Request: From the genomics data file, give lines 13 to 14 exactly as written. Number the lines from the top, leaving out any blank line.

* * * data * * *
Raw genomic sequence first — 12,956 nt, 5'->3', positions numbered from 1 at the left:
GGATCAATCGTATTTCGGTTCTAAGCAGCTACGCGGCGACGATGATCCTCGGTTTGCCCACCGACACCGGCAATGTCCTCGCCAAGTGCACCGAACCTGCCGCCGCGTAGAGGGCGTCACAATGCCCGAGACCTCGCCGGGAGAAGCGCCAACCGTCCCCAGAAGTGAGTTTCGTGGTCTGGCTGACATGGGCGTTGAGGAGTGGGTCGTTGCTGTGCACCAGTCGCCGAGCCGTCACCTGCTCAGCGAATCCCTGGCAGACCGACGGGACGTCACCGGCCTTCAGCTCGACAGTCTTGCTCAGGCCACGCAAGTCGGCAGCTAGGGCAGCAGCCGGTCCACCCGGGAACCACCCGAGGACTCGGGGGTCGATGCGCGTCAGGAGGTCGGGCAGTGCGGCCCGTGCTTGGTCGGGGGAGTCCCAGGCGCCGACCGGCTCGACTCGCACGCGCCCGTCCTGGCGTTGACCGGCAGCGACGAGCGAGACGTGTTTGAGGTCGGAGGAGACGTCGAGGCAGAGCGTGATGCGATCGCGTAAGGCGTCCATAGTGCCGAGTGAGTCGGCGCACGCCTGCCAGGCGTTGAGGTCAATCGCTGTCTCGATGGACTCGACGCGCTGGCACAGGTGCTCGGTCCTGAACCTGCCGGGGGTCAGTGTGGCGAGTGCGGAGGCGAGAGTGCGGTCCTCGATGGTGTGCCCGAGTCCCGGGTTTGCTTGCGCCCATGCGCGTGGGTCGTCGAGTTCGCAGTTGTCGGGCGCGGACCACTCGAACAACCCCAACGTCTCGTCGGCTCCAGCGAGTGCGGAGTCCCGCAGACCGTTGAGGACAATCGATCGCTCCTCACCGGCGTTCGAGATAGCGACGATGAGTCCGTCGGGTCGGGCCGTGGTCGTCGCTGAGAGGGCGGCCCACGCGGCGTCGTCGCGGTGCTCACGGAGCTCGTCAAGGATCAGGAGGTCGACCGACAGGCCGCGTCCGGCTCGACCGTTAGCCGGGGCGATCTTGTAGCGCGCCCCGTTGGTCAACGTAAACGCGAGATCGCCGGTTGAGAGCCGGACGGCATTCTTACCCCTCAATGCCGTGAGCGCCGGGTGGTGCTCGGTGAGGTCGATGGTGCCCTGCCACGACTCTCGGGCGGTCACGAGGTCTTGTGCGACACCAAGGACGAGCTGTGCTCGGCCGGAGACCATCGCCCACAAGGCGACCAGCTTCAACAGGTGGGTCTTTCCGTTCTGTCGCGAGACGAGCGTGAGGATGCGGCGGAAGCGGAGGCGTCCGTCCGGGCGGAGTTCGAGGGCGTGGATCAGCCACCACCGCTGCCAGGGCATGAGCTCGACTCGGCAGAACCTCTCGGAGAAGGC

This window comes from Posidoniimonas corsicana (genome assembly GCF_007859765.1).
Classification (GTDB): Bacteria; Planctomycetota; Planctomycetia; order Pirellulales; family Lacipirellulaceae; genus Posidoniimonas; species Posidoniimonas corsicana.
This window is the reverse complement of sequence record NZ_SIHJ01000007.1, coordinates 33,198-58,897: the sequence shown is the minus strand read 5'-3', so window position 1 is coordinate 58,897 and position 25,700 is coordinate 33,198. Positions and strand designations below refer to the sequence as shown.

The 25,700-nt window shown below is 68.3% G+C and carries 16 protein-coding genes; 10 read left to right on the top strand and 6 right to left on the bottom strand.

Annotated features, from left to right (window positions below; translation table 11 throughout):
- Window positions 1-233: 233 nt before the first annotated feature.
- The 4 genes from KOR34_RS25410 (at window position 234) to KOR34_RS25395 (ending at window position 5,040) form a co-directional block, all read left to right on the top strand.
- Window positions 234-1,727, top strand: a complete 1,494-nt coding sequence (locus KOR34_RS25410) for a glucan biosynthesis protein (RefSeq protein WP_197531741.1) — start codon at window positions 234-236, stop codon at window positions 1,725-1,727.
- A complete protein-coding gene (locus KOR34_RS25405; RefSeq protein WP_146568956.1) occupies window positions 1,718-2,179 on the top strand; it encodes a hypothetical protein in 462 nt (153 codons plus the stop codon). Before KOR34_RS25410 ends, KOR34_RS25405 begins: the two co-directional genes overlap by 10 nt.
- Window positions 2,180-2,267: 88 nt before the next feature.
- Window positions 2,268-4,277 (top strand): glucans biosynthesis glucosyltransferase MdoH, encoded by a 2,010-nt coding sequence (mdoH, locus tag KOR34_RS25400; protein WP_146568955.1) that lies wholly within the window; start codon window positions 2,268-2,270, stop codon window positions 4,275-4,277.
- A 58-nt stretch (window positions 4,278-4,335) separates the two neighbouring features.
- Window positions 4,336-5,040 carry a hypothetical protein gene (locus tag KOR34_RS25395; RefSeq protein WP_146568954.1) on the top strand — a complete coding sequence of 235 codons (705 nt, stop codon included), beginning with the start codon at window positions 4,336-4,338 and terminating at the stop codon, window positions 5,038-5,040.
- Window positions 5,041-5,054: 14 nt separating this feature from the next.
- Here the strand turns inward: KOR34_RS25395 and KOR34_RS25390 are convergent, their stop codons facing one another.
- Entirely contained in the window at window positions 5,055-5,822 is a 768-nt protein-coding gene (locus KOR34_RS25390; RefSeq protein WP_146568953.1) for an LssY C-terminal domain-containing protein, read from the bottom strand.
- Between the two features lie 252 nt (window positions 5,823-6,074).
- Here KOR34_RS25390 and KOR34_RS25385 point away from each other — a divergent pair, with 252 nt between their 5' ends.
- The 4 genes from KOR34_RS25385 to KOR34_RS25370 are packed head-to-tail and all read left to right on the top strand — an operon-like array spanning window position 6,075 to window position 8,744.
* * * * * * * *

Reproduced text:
- Window positions 2,268-4,277 (top strand): glucans biosynthesis glucosyltransferase MdoH, encoded by a 2,010-nt coding sequence (mdoH, locus tag KOR34_RS25400; protein WP_146568955.1) that lies wholly within the window; start codon window positions 2,268-2,270, stop codon window positions 4,275-4,277.
- A 58-nt stretch (window positions 4,278-4,335) separates the two neighbouring features.